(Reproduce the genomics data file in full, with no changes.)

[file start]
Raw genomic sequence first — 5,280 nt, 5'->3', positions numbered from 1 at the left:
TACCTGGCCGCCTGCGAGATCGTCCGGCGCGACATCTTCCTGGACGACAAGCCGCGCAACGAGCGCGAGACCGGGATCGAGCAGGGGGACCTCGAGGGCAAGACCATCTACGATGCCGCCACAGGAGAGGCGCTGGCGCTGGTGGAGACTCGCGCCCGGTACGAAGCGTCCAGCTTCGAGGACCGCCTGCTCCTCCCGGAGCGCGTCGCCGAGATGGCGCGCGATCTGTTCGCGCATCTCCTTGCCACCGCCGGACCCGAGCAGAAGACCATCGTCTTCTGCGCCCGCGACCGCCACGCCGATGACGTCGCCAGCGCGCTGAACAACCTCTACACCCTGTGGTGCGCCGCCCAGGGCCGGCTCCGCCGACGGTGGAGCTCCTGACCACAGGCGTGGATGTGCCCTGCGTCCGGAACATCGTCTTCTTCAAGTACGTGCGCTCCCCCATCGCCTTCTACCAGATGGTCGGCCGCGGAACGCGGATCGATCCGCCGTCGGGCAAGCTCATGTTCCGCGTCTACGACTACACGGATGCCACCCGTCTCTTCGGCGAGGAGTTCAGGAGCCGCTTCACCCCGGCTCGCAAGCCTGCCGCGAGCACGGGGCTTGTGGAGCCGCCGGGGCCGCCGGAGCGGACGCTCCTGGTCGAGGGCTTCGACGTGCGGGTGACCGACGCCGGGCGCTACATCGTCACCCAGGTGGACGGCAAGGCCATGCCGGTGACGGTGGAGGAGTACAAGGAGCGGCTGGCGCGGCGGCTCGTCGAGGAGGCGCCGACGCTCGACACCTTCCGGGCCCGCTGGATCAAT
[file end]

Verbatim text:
Raw genomic sequence first — 5,280 nt, 5'->3', positions numbered from 1 at the left:
TACCTGGCCGCCTGCGAGATCGTCCGGCGCGACATCTTCCTGGACGACAAGCCGCGCAACGAGCGCGAGACCGGGATCGAGCAGGGGGACCTCGAGGGCAAGACCATCTACGATGCCGCCACAGGAGAGGCGCTGGCGCTGGTGGAGACTCGCGCCCGGTACGAAGCGTCCAGCTTCGAGGACCGCCTGCTCCTCCCGGAGCGCGTCGCCGAGATGGCGCGCGATCTGTTCGCGCATCTCCTTGCCACCGCCGGACCCGAGCAGAAGACCATCGTCTTCTGCGCCCGCGACCGCCACGCCGATGACGTCGCCAGCGCGCTGAACAACCTCTACACCCTGTGGTGCGCCGCCCAGGGCCGGCTCCGCCGACGGTGGAGCTCCTGACCACAGGCGTGGATGTGCCCTGCGTCCGGAACATCGTCTTCTTCAAGTACGTGCGCTCCCCCATCGCCTTCTACCAGATGGTCGGCCGCGGAACGCGGATCGATCCGCCGTCGGGCAAGCTCATGTTCCGCGTCTACGACTACACGGATGCCACCCGTCTCTTCGGCGAGGAGTTCAGGAGCCGCTTCACCCCGGCTCGCAAGCCTGCCGCGAGCACGGGGCTTGTGGAGCCGCCGGGGCCGCCGGAGCGGACGCTCCTGGTCGAGGGCTTCGACGTGCGGGTGACCGACGCCGGGCGCTACATCGTCACCCAGGTGGACGGCAAGGCCATGCCGGTGACGGTGGAGGAGTACAAGGAGCGGCTGGCGCGGCGGCTCGTCGAGGAGGCGCCGACGCTCGACACCTTCCGGGCCCGCTGGATCAAT